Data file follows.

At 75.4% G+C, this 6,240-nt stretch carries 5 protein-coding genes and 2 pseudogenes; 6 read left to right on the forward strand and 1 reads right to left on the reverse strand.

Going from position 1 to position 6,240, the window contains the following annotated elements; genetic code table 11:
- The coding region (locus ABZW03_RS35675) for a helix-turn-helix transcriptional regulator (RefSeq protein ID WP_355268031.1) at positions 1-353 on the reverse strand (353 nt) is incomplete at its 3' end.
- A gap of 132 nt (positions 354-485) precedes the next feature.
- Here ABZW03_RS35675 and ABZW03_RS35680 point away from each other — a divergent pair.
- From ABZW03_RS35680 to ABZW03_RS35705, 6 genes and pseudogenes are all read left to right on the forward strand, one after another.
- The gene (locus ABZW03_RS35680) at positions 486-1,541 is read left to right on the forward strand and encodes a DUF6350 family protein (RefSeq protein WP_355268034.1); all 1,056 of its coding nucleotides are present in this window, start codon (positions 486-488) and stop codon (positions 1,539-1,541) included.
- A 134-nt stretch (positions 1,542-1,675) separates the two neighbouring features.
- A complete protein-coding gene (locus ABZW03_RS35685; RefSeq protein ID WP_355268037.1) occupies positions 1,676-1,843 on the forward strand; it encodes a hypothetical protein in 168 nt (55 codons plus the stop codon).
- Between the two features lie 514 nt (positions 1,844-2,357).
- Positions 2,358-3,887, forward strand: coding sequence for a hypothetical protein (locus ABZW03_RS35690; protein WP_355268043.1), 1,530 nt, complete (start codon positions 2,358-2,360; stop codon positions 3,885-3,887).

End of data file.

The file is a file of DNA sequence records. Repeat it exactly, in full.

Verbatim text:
At 75.4% G+C, this 6,240-nt stretch carries 5 protein-coding genes and 2 pseudogenes; 6 read left to right on the forward strand and 1 reads right to left on the reverse strand.

Going from position 1 to position 6,240, the window contains the following annotated elements; genetic code table 11:
- The coding region (locus ABZW03_RS35675) for a helix-turn-helix transcriptional regulator (RefSeq protein ID WP_355268031.1) at positions 1-353 on the reverse strand (353 nt) is incomplete at its 3' end.
- A gap of 132 nt (positions 354-485) precedes the next feature.
- Here ABZW03_RS35675 and ABZW03_RS35680 point away from each other — a divergent pair.
- From ABZW03_RS35680 to ABZW03_RS35705, 6 genes and pseudogenes are all read left to right on the forward strand, one after another.
- The gene (locus ABZW03_RS35680) at positions 486-1,541 is read left to right on the forward strand and encodes a DUF6350 family protein (RefSeq protein WP_355268034.1); all 1,056 of its coding nucleotides are present in this window, start codon (positions 486-488) and stop codon (positions 1,539-1,541) included.
- A 134-nt stretch (positions 1,542-1,675) separates the two neighbouring features.
- A complete protein-coding gene (locus ABZW03_RS35685; RefSeq protein ID WP_355268037.1) occupies positions 1,676-1,843 on the forward strand; it encodes a hypothetical protein in 168 nt (55 codons plus the stop codon).
- Between the two features lie 514 nt (positions 1,844-2,357).
- Positions 2,358-3,887, forward strand: coding sequence for a hypothetical protein (locus ABZW03_RS35690; protein WP_355268043.1), 1,530 nt, complete (start codon positions 2,358-2,360; stop codon positions 3,885-3,887).